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Forms of lobbying

  1. Lobbying involves direct contact with decision-makers inside their offices or political sphere.

    Inside:

    • with the political decision-makers themselves (e.g., trustees, MLAs, city councillors)
    • with the staff of the political decision-makers

  2. An effective lobbying campaign requires activity, outside of the contact with decision-makers, that is aimed at shifting the politics and creating pressure around the issue.

    Outside:

    • media activity, including news conferences, editorial board visits, assisting reporters with stories
    • coalition building, developing allies, working with community groups, other unions and individuals creating local networks, raising awareness, and generating interest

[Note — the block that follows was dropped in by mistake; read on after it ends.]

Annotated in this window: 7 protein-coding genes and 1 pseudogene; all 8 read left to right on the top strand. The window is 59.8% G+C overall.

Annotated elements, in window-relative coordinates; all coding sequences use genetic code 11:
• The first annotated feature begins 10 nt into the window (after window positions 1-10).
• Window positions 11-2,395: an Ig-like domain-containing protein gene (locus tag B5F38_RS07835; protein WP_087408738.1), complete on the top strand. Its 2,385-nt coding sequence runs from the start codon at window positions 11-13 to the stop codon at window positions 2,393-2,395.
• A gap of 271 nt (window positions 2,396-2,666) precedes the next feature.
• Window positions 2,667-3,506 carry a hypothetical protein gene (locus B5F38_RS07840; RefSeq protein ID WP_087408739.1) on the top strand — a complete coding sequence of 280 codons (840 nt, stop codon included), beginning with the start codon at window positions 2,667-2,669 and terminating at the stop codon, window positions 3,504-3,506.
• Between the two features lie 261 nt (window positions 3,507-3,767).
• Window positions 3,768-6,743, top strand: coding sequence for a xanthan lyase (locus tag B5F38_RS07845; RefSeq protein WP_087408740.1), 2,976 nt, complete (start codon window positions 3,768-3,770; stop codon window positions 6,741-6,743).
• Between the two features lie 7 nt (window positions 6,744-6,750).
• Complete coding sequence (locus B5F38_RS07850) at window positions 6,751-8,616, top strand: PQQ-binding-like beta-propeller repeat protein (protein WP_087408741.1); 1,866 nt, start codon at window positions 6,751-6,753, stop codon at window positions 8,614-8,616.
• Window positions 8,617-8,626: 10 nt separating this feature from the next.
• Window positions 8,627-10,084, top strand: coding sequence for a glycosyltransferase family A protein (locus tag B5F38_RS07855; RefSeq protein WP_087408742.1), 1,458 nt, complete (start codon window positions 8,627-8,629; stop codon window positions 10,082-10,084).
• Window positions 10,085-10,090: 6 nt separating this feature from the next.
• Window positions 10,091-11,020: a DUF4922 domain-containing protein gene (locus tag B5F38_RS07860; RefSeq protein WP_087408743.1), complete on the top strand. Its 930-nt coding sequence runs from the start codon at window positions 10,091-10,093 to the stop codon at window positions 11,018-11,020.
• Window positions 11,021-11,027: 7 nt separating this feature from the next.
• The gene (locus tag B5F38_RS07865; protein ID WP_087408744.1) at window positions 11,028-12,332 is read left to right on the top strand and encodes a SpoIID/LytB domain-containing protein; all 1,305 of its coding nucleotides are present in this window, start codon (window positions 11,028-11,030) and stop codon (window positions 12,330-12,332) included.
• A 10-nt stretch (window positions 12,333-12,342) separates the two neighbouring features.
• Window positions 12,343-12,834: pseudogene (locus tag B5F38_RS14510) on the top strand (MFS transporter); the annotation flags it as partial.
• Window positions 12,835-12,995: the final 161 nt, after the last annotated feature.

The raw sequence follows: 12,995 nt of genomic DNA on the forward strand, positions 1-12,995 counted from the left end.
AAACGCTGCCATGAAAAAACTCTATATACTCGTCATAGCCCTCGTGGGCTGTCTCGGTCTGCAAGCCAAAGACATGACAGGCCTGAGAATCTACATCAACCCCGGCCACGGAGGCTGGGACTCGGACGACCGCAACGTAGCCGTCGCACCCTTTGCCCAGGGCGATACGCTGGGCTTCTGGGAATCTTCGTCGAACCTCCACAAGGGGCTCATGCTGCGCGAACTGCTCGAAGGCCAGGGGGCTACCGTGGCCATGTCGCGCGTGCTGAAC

• letter writing to the decision-makers and to the media
    • meetings with groups and individuals who influence the decision-makers
    • grassroots activities such as rallies, protests, demonstrations, etc.
    • organized pressure tactics, such as “dogging the MLA,” boycotts, sign campaigns, etc.

Adapted from The Democracy Centre, Lobbing-The Basics